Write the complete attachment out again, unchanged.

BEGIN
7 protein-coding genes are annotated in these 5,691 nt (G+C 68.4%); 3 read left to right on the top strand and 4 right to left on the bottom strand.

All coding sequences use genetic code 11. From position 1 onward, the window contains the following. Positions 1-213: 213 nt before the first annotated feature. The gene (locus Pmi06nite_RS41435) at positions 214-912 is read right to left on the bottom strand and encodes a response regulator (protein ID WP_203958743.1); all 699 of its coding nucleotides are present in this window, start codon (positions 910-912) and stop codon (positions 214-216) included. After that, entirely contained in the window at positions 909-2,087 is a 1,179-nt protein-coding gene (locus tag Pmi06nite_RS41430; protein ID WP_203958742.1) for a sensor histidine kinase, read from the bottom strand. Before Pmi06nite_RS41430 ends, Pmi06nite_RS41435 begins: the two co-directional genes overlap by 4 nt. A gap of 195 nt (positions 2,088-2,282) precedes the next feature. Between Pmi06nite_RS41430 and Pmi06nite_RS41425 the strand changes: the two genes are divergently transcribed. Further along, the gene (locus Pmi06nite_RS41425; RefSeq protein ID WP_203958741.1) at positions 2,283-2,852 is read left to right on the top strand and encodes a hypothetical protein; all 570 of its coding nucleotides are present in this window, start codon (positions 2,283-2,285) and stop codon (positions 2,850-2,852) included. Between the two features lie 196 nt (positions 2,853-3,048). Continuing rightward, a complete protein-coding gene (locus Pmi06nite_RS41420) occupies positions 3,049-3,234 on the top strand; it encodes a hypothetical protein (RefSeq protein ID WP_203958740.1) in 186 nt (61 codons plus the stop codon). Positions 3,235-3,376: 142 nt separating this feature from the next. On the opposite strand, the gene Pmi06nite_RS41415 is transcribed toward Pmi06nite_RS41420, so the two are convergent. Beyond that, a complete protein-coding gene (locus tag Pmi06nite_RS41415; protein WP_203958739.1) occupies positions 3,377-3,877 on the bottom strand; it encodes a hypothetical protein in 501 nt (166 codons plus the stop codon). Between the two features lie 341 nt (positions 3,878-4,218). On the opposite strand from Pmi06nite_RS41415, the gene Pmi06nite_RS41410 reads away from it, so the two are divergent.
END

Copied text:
7 protein-coding genes are annotated in these 5,691 nt (G+C 68.4%); 3 read left to right on the top strand and 4 right to left on the bottom strand.

All coding sequences use genetic code 11. From position 1 onward, the window contains the following. Positions 1-213: 213 nt before the first annotated feature. The gene (locus Pmi06nite_RS41435) at positions 214-912 is read right to left on the bottom strand and encodes a response regulator (protein ID WP_203958743.1); all 699 of its coding nucleotides are present in this window, start codon (positions 910-912) and stop codon (positions 214-216) included. After that, entirely contained in the window at positions 909-2,087 is a 1,179-nt protein-coding gene (locus tag Pmi06nite_RS41430; protein ID WP_203958742.1) for a sensor histidine kinase, read from the bottom strand. Before Pmi06nite_RS41430 ends, Pmi06nite_RS41435 begins: the two co-directional genes overlap by 4 nt. A gap of 195 nt (positions 2,088-2,282) precedes the next feature. Between Pmi06nite_RS41430 and Pmi06nite_RS41425 the strand changes: the two genes are divergently transcribed. Further along, the gene (locus Pmi06nite_RS41425; RefSeq protein ID WP_203958741.1) at positions 2,283-2,852 is read left to right on the top strand and encodes a hypothetical protein; all 570 of its coding nucleotides are present in this window, start codon (positions 2,283-2,285) and stop codon (positions 2,850-2,852) included. Between the two features lie 196 nt (positions 2,853-3,048). Continuing rightward, a complete protein-coding gene (locus Pmi06nite_RS41420) occupies positions 3,049-3,234 on the top strand; it encodes a hypothetical protein (RefSeq protein ID WP_203958740.1) in 186 nt (61 codons plus the stop codon). Positions 3,235-3,376: 142 nt separating this feature from the next. On the opposite strand, the gene Pmi06nite_RS41415 is transcribed toward Pmi06nite_RS41420, so the two are convergent. Beyond that, a complete protein-coding gene (locus tag Pmi06nite_RS41415; protein WP_203958739.1) occupies positions 3,377-3,877 on the bottom strand; it encodes a hypothetical protein in 501 nt (166 codons plus the stop codon). Between the two features lie 341 nt (positions 3,878-4,218). On the opposite strand from Pmi06nite_RS41415, the gene Pmi06nite_RS41410 reads away from it, so the two are divergent.